Martin North from Digital Financial Analytics talks about whether there will be an inter-bank funding levy, and if there is, would it be passed on to consumers?
Could there be a bank levy?
Ross Greenwood: With a significant charge that is almost a levy of some $6 billion it’s suggested that went through the markets today, the all ordinaries index of Australian shares dropped by 23 points. Aussie dollar right now 73 and three-quarter US cents, but it was the bank shares that got clobbered. The commonwealth bank down 3.85% to 82 dollars and 2. Westpac down 3 and a half percent, $32.88 and also the A&Z down 2.64% $29.16. Let’s try and explain what this levy might be. Martin North from Digital Financial Analytics starts our program this evening. Many thanks for your time Martin.
Martin North: Hi there.
Interview with Martin North, Digital Financial Analytics
Ross Greenwood: Can you just explain to me first up just exactly what type of a levy could this be that the banks are hit with?
Martin: It’s pretty vague at the moment, but it’s some sort of interbank levy. That would suggest that it’s to do with transactions between banks rather than between banks and their customers. You could regard it as a version of the financial transaction tax which is being mooted around the world as one of the new sources of potential revenue to help fill some of the tax gaps that are around the place.
What it really is doing is putting an extra charge on the interbank transactions which essentially means that banks will be perhaps a little bit more cautious when they transfer money between banks or trade between banks. But also it’s quite a neat way of effectively sucking more money back out into broader budget.
Ross Greenwood: It would be also fair to say that the banks themselves are not necessarily the most popular group in our community right now. They’re pretty soft targets, given the fact they make more than $30 billion a year. To be able to take money out to potential fund the national disability insurance scheme, or victims of any form bank abuse. These would be pretty convenient things for the governments to come out with if they have the neat trick of hitting the banks, and not the bank’s customers or shareholders.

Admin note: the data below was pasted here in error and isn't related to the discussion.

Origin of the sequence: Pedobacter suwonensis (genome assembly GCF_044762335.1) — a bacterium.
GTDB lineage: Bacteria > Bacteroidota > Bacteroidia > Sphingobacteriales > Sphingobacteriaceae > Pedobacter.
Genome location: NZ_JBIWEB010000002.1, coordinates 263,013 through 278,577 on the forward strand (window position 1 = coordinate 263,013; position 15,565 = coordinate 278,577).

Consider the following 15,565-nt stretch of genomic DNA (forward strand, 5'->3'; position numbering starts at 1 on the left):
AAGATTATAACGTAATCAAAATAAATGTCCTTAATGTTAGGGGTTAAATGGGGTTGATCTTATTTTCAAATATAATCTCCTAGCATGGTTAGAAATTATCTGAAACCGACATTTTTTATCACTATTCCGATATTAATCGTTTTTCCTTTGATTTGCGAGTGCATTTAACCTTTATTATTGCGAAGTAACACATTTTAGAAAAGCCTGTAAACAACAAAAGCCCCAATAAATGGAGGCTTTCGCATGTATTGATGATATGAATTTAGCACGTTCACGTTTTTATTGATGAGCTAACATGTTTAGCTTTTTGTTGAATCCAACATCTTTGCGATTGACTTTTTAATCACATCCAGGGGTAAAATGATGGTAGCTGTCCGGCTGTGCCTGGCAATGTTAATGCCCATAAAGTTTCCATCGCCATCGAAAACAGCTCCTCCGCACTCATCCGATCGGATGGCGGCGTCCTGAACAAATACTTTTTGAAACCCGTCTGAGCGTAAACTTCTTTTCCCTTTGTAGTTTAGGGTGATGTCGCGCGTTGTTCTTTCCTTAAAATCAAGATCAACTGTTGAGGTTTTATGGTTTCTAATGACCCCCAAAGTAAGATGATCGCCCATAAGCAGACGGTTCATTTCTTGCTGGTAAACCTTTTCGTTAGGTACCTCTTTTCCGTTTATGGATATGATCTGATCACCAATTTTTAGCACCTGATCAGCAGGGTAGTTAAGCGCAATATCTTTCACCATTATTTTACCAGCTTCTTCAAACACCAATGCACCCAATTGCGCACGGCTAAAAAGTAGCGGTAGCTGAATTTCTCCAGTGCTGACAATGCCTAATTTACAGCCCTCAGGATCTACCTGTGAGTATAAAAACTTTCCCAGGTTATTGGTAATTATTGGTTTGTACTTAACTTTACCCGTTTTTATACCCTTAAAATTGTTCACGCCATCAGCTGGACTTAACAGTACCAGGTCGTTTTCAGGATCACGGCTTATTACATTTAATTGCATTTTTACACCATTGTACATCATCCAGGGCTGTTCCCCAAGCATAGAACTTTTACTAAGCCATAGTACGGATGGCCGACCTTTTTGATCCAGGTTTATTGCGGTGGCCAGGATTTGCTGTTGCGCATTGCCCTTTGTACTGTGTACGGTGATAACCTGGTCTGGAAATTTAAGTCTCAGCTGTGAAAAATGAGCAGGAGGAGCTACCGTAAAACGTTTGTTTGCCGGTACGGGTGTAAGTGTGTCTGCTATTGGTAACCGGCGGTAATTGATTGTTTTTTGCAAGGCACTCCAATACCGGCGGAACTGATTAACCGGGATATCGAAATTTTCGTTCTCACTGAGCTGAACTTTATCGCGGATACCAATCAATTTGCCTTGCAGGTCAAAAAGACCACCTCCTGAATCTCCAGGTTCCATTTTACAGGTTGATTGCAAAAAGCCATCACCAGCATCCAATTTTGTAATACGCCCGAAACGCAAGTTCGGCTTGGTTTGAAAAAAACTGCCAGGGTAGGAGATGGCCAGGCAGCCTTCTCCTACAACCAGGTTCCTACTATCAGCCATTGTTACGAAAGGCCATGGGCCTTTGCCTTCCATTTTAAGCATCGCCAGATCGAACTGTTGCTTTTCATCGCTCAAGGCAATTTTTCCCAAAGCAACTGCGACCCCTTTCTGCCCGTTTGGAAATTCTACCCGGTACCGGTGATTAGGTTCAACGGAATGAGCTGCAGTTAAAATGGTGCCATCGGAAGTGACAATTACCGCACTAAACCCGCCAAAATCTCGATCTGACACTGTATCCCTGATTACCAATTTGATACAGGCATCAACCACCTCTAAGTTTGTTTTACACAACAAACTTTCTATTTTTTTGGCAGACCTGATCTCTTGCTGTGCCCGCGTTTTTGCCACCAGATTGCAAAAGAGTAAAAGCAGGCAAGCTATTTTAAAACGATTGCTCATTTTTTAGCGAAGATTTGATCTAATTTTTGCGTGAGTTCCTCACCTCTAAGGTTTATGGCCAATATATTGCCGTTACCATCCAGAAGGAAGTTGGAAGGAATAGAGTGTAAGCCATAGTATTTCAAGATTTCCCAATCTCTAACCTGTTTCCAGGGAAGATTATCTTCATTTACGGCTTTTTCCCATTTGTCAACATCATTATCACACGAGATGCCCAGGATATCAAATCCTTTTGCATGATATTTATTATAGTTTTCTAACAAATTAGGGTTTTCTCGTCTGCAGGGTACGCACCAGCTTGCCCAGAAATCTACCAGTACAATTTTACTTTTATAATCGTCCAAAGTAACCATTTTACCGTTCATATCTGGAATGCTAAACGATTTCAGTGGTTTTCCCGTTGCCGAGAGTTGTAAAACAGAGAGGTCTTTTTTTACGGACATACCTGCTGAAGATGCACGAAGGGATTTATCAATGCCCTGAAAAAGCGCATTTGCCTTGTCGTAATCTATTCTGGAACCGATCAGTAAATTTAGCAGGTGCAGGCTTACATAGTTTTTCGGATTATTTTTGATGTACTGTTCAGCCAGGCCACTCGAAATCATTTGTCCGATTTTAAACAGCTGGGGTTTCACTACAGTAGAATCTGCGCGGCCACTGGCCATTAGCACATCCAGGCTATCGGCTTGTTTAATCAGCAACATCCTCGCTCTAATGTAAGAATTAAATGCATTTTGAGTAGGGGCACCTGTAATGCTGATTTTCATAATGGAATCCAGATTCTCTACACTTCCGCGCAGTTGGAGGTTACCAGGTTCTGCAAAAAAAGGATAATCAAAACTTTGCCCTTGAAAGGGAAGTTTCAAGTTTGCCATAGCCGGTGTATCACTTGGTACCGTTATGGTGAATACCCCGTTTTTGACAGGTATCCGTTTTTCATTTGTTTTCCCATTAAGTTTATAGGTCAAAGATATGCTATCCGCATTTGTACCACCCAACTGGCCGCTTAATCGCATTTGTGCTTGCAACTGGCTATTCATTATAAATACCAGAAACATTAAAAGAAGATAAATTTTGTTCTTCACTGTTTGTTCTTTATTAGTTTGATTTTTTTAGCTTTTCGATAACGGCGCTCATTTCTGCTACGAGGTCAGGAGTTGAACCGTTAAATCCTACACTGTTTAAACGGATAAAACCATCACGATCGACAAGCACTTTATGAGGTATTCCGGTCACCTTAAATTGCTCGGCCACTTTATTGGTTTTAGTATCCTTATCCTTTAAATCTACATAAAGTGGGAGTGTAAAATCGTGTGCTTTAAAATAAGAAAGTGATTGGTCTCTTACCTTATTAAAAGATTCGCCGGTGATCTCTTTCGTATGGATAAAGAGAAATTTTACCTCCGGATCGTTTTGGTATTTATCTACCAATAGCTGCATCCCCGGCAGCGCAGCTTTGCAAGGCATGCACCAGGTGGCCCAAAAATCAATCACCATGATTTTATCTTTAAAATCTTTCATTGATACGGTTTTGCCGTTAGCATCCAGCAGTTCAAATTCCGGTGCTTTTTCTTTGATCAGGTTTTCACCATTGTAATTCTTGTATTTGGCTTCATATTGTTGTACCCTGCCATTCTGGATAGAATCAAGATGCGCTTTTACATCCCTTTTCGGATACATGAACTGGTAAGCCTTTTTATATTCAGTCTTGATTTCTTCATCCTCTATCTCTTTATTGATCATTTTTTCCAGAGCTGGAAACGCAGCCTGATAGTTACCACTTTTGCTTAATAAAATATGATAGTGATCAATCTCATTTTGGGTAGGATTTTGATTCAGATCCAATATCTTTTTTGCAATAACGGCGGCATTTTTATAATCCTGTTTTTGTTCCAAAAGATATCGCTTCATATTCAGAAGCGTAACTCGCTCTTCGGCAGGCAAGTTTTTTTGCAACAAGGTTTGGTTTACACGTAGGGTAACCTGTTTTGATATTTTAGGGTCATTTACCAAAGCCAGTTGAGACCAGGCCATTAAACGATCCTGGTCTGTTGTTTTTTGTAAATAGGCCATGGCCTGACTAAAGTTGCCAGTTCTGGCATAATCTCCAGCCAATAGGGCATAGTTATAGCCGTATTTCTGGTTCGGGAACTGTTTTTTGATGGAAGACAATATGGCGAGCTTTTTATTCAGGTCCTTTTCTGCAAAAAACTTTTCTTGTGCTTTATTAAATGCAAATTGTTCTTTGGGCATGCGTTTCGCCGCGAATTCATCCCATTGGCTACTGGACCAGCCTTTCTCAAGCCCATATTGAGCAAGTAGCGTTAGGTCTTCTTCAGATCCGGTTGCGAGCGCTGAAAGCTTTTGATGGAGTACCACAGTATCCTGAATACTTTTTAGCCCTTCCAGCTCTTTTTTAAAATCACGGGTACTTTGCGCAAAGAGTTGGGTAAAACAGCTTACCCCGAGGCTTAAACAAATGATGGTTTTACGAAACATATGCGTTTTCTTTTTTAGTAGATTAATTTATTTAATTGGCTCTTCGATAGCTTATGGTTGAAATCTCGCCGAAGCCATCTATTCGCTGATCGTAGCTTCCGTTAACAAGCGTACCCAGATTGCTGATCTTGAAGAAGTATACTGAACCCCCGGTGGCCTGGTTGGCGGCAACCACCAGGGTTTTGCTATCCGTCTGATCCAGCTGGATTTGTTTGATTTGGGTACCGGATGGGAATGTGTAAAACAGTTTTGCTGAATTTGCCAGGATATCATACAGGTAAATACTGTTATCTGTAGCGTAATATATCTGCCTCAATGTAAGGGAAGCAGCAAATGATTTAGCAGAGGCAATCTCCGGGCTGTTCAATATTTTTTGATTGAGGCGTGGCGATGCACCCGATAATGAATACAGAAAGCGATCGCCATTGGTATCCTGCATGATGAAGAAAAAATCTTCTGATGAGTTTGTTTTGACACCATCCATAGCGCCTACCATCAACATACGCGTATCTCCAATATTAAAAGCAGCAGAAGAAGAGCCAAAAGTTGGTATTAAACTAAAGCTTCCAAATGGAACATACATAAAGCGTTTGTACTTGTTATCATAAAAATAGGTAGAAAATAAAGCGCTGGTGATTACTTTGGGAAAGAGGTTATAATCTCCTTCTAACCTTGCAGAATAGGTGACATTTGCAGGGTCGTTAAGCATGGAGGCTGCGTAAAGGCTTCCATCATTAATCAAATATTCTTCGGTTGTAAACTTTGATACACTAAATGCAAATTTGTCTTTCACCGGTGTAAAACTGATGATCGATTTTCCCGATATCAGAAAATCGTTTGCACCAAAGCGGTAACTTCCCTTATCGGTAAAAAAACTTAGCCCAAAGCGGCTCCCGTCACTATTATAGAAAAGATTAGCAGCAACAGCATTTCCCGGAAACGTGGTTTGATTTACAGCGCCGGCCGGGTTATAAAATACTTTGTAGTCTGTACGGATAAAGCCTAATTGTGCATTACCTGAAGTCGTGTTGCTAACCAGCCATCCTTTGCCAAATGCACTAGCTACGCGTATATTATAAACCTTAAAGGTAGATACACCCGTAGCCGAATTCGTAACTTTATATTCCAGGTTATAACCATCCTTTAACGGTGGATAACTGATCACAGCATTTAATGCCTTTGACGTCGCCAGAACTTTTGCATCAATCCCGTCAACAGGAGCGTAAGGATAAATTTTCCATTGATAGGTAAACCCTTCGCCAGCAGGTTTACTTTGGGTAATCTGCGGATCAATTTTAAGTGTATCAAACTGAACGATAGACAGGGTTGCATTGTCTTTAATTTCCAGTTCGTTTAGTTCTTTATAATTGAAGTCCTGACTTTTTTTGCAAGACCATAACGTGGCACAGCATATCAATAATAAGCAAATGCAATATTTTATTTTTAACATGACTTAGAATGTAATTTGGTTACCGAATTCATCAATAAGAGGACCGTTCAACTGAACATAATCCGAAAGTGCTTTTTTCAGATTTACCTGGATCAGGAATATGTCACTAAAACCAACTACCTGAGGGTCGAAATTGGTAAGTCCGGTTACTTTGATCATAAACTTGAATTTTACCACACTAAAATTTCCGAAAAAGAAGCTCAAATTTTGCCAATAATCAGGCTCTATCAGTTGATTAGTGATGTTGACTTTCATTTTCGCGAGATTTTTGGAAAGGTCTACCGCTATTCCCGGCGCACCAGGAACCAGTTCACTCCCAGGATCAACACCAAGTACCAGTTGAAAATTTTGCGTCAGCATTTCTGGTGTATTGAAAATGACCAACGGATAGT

Martin: That’s certainly true. I mean if you look at the history of last year or so there’s been a whole bunch of inquiries and all those sorts of things. I think you’re right the banks are a soft target. But just be a little bit careful about that, right? Remember that six billion over four years right? If you work that out on what it means per annum, that’s about 5% of the major bank’s annual profit. It’s quite a big number.
Now if you translate that into what it might mean, it means that effectively the banks would potentially need to put their mortgage rates up. The question then becomes is, is there sufficient competitive pressure in the Australian banking system to stop that happening? Or will essentially those taxes flow back through and essentially end up with higher mortgages.
Customers to ultimately bear the increase
Ross Greenwood: What you’re saying is ultimately regardless of what takes place, unless there is sufficient competitive pressure that it’s a customer that ultimately would bear any increase in tax on the banks.
Martin: Yes. That’s my view. Essentially the banks have this amazing ability to be able to prop up their business. Essentially, by repricing their loans. If everybody does it at the same time, independently of course, essentially the market is such that effectively consumers end up paying.
If for example recently we’ve seen all the banks put their rates up for investment mortgages in particular. But of course, the SME loans are also going up below the waterline there. There’s this question as to whether it will really just flow through and hit the good old consumer once again.
Ross Greenwood: Martin North from Digital Financial Analytics starting our program. Our special budget coverage will be going right through until 9 pm this evening. Martin, we appreciate your time.